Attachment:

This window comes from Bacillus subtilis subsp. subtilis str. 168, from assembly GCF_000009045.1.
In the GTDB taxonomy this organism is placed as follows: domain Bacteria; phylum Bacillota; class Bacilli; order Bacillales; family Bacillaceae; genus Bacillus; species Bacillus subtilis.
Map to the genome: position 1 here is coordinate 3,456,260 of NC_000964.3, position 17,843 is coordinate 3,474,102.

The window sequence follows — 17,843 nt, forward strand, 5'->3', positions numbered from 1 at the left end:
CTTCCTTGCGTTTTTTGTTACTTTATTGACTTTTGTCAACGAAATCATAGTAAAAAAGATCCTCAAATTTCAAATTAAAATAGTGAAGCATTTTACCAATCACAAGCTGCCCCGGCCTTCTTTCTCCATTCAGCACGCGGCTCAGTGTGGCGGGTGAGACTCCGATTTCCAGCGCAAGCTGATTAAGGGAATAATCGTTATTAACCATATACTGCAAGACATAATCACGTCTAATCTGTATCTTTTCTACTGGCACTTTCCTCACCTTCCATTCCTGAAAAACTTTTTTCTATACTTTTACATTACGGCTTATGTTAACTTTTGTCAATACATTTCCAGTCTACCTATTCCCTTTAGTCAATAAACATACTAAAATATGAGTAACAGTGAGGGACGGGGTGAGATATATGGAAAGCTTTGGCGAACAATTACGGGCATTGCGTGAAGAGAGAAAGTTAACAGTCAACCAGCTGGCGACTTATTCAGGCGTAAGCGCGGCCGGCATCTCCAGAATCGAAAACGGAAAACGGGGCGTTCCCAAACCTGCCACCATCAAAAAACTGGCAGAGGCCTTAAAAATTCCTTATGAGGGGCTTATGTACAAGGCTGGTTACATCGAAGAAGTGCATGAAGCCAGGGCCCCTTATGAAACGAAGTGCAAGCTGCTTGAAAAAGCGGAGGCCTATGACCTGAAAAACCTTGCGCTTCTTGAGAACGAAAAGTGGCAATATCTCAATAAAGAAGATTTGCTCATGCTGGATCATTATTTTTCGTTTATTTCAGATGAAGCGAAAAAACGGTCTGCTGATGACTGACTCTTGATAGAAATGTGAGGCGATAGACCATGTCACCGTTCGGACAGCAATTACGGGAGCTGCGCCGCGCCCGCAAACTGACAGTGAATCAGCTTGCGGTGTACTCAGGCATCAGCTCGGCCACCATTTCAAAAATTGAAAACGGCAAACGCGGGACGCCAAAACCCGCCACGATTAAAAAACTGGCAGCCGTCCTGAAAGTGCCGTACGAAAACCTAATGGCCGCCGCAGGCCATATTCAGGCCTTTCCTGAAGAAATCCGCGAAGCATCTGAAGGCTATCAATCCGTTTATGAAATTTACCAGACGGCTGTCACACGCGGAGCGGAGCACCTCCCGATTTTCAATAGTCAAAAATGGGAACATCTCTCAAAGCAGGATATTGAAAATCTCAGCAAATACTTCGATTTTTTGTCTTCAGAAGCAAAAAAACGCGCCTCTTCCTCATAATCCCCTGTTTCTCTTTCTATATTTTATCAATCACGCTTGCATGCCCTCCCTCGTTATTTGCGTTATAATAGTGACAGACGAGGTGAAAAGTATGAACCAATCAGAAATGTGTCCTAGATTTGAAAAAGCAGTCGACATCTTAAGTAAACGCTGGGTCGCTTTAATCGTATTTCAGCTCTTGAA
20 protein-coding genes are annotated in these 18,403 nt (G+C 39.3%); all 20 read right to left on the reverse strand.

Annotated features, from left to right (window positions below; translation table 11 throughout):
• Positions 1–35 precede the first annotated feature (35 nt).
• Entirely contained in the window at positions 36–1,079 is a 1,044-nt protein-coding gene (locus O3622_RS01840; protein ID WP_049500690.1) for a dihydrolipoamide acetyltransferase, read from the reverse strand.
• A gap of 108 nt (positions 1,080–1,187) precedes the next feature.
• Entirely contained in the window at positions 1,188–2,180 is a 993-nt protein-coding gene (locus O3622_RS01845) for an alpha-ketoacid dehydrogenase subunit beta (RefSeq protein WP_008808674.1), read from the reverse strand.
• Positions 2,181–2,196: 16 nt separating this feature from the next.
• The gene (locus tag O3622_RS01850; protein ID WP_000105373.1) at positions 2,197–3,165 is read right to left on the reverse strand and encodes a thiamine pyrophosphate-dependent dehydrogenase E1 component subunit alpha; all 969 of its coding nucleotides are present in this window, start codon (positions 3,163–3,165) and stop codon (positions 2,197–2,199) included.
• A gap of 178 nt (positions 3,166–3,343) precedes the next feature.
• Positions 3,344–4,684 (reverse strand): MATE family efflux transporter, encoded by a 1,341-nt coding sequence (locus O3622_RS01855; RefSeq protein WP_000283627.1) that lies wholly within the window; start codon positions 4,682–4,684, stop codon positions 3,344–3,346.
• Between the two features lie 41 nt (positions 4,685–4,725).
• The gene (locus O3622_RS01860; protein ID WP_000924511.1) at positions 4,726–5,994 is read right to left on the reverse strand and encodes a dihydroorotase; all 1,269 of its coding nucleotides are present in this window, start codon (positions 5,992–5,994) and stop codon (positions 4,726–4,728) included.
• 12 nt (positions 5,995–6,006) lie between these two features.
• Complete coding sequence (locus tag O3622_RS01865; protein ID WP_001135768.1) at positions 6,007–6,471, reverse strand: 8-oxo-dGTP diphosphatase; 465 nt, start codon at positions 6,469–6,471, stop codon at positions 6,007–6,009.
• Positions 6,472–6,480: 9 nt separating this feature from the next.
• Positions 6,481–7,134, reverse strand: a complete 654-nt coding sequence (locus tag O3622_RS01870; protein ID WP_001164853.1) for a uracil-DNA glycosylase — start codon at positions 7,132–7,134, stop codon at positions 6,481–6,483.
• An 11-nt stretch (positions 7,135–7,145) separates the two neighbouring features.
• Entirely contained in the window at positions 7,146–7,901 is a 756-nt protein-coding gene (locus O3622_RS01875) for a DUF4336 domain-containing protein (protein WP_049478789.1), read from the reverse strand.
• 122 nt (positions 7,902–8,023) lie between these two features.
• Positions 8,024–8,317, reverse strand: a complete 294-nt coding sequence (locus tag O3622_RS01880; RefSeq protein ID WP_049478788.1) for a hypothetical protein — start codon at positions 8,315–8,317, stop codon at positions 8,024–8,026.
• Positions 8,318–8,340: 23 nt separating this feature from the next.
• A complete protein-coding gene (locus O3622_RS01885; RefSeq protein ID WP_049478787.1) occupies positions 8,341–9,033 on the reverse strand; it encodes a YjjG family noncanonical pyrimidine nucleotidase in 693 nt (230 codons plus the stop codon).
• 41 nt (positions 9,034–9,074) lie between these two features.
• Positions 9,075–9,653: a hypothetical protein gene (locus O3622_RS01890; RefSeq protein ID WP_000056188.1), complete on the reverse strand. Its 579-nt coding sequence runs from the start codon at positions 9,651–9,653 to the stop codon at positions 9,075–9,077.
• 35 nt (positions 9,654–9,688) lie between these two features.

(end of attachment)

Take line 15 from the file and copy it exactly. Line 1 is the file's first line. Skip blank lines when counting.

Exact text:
• Positions 3,344–4,684 (reverse strand): MATE family efflux transporter, encoded by a 1,341-nt coding sequence (locus O3622_RS01855; RefSeq protein WP_000283627.1) that lies wholly within the window; start codon positions 4,682–4,684, stop codon positions 3,344–3,346.